overnight as some light rain may develop in this area when the
upper level trough arrives.



.FIRE WEATHER... /Issued 436 AM CDT Fri Apr 13 2018/

Critical and elevated fire weather conditions are expected this
afternoon across our western counties behind a dryline. Along
and west of I-35, humidity values will fall into the teens and 20s
with strong west winds of 25-35 mph and gusts between 30-45 mph.
Temperatures will warm into the mid and upper 80s, and ERC values
are only near or slightly above normal. Discussions with our fire
weather partners on Thursday revealed a decent green-up has
occurring across our western counties from earlier rains. This
green-up will likely prevent any fire starts from quickly
spreading, but given the concerning fire weather conditions, we
decided to issue a Red Flag Warning where conditions will be most
critical with the strongest winds and lowest RHs. This is along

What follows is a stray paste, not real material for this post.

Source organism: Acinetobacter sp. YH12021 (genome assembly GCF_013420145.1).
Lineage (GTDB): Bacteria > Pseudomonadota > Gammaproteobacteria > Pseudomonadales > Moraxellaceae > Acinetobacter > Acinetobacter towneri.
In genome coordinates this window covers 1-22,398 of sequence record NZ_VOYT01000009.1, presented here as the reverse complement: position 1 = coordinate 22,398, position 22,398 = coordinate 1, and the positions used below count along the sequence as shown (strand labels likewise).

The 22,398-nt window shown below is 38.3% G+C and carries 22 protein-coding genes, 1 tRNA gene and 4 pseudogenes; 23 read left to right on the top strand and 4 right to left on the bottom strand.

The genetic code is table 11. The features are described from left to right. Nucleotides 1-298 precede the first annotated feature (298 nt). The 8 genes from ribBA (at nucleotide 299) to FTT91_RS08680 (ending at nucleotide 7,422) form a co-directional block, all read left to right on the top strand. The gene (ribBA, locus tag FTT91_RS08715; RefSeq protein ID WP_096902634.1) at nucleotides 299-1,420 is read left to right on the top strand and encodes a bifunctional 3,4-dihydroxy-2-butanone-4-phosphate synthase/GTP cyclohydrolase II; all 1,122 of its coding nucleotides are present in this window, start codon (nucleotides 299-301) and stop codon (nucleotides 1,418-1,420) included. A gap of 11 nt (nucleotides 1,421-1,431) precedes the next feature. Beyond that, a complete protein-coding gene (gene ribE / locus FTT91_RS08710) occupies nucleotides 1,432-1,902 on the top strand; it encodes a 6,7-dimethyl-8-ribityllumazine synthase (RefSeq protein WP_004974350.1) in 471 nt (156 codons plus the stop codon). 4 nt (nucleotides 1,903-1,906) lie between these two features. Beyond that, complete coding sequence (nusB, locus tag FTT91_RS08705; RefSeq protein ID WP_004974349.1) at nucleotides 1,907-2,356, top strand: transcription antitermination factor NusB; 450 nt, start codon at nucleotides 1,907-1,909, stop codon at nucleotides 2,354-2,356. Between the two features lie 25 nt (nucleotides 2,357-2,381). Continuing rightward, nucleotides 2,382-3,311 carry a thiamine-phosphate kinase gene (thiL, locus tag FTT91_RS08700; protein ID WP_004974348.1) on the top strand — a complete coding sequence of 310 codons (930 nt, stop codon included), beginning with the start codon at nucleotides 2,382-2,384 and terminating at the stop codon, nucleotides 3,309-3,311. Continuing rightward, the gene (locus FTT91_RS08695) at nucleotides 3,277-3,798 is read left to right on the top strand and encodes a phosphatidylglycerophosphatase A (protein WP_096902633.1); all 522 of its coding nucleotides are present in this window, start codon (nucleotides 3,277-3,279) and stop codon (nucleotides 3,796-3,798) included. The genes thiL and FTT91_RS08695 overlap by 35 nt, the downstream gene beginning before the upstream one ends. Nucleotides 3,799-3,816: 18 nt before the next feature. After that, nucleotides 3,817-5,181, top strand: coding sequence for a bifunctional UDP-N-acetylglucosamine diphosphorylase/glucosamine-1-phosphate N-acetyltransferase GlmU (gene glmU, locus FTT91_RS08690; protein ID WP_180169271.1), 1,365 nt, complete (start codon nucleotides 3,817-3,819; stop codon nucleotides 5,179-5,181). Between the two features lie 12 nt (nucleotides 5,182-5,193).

and west of a line from Montague to Erath to Mills County where
sustained winds of 25-30 mph and gusts up to 45 mph will combine
with RH values between 10-15 percent. East of this area, to the
I-35 corridor, near-critical fire weather conditions will still
exist but fuel moisture and green-up is better. However, even
though the Red Flag Warning does not extend to I-35, burning is
still not recommended anywhere west of the Interstate.



.LONG TERM... /Issued 436 AM CDT Fri Apr 13 2018/
/Saturday through the end of next week/

A Pacific cold front and associated convection will extend from
the Texas coastal waters northeastward through the Mississippi
Valley early Saturday. Northwest winds will bring a cooler and
drier airmass across North and Central Texas behind the front.
Wind speeds of 20 to 30 MPH will coincide with minimum RH values
in the 20 to 25 percent range to produce elevated to near-critical
fire weather conditions once again across the western-most